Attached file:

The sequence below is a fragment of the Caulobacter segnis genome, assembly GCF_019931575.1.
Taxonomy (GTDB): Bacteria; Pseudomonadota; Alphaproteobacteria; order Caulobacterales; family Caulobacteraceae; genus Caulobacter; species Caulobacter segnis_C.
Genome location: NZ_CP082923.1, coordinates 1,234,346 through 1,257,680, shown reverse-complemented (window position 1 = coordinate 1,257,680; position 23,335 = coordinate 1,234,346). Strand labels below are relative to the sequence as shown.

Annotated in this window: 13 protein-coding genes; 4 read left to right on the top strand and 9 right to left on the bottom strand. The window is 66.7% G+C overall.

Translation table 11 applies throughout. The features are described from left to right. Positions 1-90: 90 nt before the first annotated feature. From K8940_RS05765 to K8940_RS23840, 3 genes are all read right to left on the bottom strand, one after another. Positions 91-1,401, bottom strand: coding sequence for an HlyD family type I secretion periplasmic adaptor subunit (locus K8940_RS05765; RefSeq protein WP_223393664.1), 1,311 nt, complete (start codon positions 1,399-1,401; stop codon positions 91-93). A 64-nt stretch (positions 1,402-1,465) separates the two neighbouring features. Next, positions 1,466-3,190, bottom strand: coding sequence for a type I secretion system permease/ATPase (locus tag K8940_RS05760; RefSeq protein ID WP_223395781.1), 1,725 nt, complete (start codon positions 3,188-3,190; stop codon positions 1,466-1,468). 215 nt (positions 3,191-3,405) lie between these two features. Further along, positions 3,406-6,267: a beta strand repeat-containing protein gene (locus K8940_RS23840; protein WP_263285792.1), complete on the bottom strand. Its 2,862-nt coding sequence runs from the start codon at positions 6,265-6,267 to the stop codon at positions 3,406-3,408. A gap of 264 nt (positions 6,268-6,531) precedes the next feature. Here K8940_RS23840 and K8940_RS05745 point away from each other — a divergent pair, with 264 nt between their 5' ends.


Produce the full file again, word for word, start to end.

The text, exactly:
The sequence below is a fragment of the Caulobacter segnis genome, assembly GCF_019931575.1.
Taxonomy (GTDB): Bacteria; Pseudomonadota; Alphaproteobacteria; order Caulobacterales; family Caulobacteraceae; genus Caulobacter; species Caulobacter segnis_C.
Genome location: NZ_CP082923.1, coordinates 1,234,346 through 1,257,680, shown reverse-complemented (window position 1 = coordinate 1,257,680; position 23,335 = coordinate 1,234,346). Strand labels below are relative to the sequence as shown.

Annotated in this window: 13 protein-coding genes; 4 read left to right on the top strand and 9 right to left on the bottom strand. The window is 66.7% G+C overall.

Translation table 11 applies throughout. The features are described from left to right. Positions 1-90: 90 nt before the first annotated feature. From K8940_RS05765 to K8940_RS23840, 3 genes are all read right to left on the bottom strand, one after another. Positions 91-1,401, bottom strand: coding sequence for an HlyD family type I secretion periplasmic adaptor subunit (locus K8940_RS05765; RefSeq protein WP_223393664.1), 1,311 nt, complete (start codon positions 1,399-1,401; stop codon positions 91-93). A 64-nt stretch (positions 1,402-1,465) separates the two neighbouring features. Next, positions 1,466-3,190, bottom strand: coding sequence for a type I secretion system permease/ATPase (locus tag K8940_RS05760; RefSeq protein ID WP_223395781.1), 1,725 nt, complete (start codon positions 3,188-3,190; stop codon positions 1,466-1,468). 215 nt (positions 3,191-3,405) lie between these two features. Further along, positions 3,406-6,267: a beta strand repeat-containing protein gene (locus K8940_RS23840; protein WP_263285792.1), complete on the bottom strand. Its 2,862-nt coding sequence runs from the start codon at positions 6,265-6,267 to the stop codon at positions 3,406-3,408. A gap of 264 nt (positions 6,268-6,531) precedes the next feature. Here K8940_RS23840 and K8940_RS05745 point away from each other — a divergent pair, with 264 nt between their 5' ends.